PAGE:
Friday, July 2, 2010

Dee's Mandarin Restaurant

My friend Boost Marder, after a thrilling experience dining with me at Smoke Daddy, wanted more of the fame and fortune that comes from eating with me at a spot for my blog. We decided on Thursday and grabbed a bunch of other buddies including Raj Patel, Schneider, Berger, and Kovar. After some discussion on location we finally decided upon Chinese food. I'd heard so much about this family owned place in my own backyard called Dee's Mandarin Restaurant that we just had to check it out.


Logistics
Since some of the guys came from the suburbs, Schneider, Kovar, and I beat them to the restaurant. We decided to sit at their bar and grab a drink while we waited. The bartender then explained that she owned the restaurant (Dee in the flesh) and was not experienced. Playing nice, we ordered three Sapporo beers (which thanks to Lisa and Noam, I learned are actually brewed in Canada). One thing valuable about going to eat with Kovar is that he's a sweet talker to the service staff. If he hadn't been so nice, we wouldn't have gotten a table outside or an extra beer for free. So by the time we were done drinking, we'd basically become best friends with the owner.

We got to sit outside in a beautiful backyard patio. It was pretty small, but was well decorated and secluded. The weather held up nicely for us as well. Sometimes the service outdoors can be poor at places but not at Dee's. Our waters were always kept full, we were given plenty of attention, and our food came out in moderate timing.

As far as the cost goes, most appetizers are around $6, and most entrees are $12. We decided to order a bunch of appetizers and entrees and go family style. It ended up being like $20 per person.

I can't really talk enough about how great the dining experience was logistically. Everyone was very friendly and accommodating. The ambiance and seating were beautiful and perfect for a group like us who can make some noise and might not belong in a quiet room. With the ease of sharing Chinese food and the overall setup, I'd say this is a great place to take any group.

The Food
For our appetizers, the table ordered Egg Rolls, Crab Rangoon, and Vegetable Gyoza. The waiter also brought out a plate of homemade sauces including Sweet and Sour, Spicy Mustard, and a Spicy Chili sauce. These dishes were all well received, but for kosher style reasons I only went for the Gyoza. It was steamed in an delicious dough and was overflowing with veggies. The real highlight for me were the homemade sweet and sour and spicy mustard sauces (be warned that the spicy mustard is unbelievably spicy). If you've got sinus problems (take note of this Professor) this will take care of them better than any Sinus Rinse Product.

 Shrimp and Chicken Egg Rolls

Vegetable Gyoza

Crab Rangoon

Homemade Sauce Plate

For the main course we got General Tso's Chicken, Chicken Fried Rice, Mongolian Beef, Mushu Chicken, Crispy Duck, and Sesame Chicken. The first thing we each had was the Mushu Chicken which is kind of the nature of the beast since the waiter basically assembles a mini Chinese burrito for each person at the table. The hoisin sauce was thick and scrumptious. For me it was probably the best item. After that I'd say my next favorite was the Duck. Although it didn't look so appetizing when it came out because of it's somewhat chopped and mangled appearance, it was juicy and tender inside and crispy outside.

 Sesame Chicken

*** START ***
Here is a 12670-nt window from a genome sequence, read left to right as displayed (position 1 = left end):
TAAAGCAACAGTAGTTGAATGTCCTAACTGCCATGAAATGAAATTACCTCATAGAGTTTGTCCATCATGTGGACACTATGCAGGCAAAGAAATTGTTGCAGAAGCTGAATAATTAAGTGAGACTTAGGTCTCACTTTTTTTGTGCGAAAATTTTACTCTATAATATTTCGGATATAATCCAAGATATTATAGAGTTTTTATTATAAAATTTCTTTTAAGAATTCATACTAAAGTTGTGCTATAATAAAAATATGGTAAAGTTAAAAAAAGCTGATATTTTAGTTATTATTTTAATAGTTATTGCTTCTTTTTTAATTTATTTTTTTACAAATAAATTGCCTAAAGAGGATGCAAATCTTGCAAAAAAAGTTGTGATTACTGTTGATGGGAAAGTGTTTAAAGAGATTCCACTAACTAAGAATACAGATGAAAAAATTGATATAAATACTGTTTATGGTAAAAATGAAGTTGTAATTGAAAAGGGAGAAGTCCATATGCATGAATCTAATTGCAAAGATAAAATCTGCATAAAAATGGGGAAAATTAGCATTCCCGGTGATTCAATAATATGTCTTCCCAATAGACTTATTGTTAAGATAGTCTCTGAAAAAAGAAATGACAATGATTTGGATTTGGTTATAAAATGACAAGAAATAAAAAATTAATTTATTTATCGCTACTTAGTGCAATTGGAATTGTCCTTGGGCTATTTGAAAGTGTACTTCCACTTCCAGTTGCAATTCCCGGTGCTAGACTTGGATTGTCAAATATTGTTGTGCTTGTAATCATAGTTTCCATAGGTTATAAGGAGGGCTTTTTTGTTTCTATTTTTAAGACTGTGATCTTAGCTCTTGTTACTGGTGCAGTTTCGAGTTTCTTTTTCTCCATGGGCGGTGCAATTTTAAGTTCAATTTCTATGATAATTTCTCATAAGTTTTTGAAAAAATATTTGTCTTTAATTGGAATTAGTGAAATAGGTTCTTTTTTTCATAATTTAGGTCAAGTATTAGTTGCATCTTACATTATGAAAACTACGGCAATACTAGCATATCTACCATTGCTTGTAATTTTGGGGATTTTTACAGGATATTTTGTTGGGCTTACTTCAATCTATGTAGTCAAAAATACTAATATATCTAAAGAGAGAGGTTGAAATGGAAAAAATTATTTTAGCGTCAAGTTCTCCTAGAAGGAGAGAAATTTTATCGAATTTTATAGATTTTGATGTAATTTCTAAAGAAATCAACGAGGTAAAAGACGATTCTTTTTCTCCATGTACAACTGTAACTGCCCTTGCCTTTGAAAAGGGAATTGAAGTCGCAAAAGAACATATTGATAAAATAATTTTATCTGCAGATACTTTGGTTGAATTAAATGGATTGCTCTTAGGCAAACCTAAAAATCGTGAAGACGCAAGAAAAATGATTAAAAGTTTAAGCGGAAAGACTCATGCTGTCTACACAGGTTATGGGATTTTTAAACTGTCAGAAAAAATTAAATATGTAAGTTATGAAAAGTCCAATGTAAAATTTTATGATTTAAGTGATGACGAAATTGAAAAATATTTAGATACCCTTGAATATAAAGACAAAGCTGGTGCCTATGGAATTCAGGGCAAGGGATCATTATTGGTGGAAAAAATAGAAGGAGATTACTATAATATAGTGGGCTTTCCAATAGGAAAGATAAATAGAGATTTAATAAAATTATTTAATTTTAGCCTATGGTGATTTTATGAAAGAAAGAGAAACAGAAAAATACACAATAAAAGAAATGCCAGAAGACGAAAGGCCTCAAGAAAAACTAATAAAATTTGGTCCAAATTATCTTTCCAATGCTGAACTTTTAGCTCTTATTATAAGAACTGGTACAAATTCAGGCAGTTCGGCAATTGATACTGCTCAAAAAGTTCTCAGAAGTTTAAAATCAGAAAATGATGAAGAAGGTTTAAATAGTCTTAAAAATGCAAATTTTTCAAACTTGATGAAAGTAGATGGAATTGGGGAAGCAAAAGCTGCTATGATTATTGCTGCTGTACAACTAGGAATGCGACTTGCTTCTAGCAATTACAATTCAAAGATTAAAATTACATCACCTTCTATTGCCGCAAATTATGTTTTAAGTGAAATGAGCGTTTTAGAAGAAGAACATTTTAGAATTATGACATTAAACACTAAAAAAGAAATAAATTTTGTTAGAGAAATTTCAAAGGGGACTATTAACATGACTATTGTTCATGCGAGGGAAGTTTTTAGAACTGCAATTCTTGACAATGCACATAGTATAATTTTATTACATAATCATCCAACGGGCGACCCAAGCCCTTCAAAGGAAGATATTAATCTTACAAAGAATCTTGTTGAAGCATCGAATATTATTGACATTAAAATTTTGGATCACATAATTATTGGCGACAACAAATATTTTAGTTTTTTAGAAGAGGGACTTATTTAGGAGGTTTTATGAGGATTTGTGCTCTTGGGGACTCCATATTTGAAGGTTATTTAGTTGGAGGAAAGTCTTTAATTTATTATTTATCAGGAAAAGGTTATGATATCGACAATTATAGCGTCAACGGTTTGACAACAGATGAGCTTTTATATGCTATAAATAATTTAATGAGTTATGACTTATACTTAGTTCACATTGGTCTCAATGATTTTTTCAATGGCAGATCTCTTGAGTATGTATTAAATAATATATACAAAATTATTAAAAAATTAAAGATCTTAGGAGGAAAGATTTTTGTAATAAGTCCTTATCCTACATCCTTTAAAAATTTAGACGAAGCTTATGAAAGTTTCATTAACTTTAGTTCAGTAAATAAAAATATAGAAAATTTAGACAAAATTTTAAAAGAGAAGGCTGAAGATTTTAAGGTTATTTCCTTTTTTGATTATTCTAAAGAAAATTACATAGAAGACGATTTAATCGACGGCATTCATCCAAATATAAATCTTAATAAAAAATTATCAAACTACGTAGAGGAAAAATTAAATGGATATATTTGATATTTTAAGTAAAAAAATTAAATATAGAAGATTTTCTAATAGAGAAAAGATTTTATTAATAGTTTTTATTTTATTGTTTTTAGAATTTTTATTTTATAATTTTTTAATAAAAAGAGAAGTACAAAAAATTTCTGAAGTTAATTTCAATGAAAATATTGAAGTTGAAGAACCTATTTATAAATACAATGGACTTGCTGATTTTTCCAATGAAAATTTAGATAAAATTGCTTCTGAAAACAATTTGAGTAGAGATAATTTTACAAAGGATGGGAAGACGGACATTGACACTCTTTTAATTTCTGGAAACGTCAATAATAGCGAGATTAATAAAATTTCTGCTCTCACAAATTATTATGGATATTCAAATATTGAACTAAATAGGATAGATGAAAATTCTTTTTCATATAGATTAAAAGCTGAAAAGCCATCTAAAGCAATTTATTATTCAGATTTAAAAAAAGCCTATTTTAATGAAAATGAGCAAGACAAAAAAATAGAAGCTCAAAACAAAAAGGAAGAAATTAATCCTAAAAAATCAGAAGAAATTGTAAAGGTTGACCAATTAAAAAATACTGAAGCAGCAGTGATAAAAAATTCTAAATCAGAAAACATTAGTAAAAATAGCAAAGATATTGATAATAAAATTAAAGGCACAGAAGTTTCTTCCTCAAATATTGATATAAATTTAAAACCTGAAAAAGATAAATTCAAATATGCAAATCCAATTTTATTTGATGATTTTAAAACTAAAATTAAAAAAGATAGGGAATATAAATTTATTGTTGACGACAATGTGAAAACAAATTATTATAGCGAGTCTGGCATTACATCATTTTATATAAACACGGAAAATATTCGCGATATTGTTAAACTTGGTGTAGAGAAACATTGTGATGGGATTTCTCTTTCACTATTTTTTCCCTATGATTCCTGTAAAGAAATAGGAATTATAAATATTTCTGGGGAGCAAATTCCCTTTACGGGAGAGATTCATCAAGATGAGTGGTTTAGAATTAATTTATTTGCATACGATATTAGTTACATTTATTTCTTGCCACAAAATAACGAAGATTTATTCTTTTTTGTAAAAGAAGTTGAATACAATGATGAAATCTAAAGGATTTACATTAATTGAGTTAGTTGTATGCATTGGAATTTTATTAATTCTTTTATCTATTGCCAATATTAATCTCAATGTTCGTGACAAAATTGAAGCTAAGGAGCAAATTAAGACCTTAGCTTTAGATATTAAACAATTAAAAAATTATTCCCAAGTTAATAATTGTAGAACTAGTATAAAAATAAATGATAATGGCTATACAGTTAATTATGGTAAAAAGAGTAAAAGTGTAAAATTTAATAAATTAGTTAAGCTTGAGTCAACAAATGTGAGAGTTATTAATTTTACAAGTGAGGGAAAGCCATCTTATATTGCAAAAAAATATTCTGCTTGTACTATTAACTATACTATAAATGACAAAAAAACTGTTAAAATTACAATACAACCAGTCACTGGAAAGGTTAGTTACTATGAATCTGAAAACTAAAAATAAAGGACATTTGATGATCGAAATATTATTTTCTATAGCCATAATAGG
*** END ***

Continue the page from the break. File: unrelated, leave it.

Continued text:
Mongolian Beef

Chicken Fried Rice

Crispy Duck
General Tso's Chicken

The Mongolian Beef wasn't all that savory, and the vegetables it came with were minimal. In general the mantra seemed to be that the dishes weren't soaked in sauce like you often find at Chinese restaurants. If you're going to do that, you really need nice spice rubs and quality ingredients. It's not that the dishes were bad, but the Fried Rice, the General Tso's, and the Sesame Chicken weren't anything special. The fried rice, if anything, was too dry. Disappointingly this was one of the key dishes recommended to us by the owner.

For dessert, we were given free Green Tea and Chocolate Ice Cream. It was delicious, although I feel like Green Tea ice cream tastes just like vanilla with green food dye (kind of like the shamrock shake).

Overall
The food was a little hit or miss depending on the dishes, but there definitely were some fantastic highlights with the duck and mushu. The ambiance and treatment we received were top notch. It's a nice neighborhood place, but it's not going to be my go to Chinese restaurant. Still it was great for a tasty meal with some friends. If you want a nice outdoor experience, I strongly recommend Dee's. Also, I've never been treated so nicely by the management let alone the owner of the restaurant. I'm giving them 3.5 out of 5 Pearls.



If you go in make sure to say hi to Dee for me


Dee's on Urbanspoon

3 comments:

  1. For me it was the highlight of the Mushu which was probably my favorite item

    yes the mushu was the highlight of the mushu.

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  2. OK. Can the comments please be about more than my typos?

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  3. There is not one good Chinese restaurant in Lincoln Park. Not one. Most is awful. Dee's steamed or pan-fried kwoh te (gyoza) has an awful, overly thick wrapping--to me it's practically indedible. The entrees are barely passable. Trust me, having lived in Shanghai and Hong Kong for many years, I know my various Chinese foods.

    If I want decent Chinese, much less good, I have to go to Chinatown. Since I prefer Szechuan or Mandarin Chinese, I usually go to Ed's Potsticker or Szechuan Lao. Those are the only two restaurants in the entire Chicago metro area where I have found very good kwoh te and authentic twice-cooked pork.

    ReplyDelete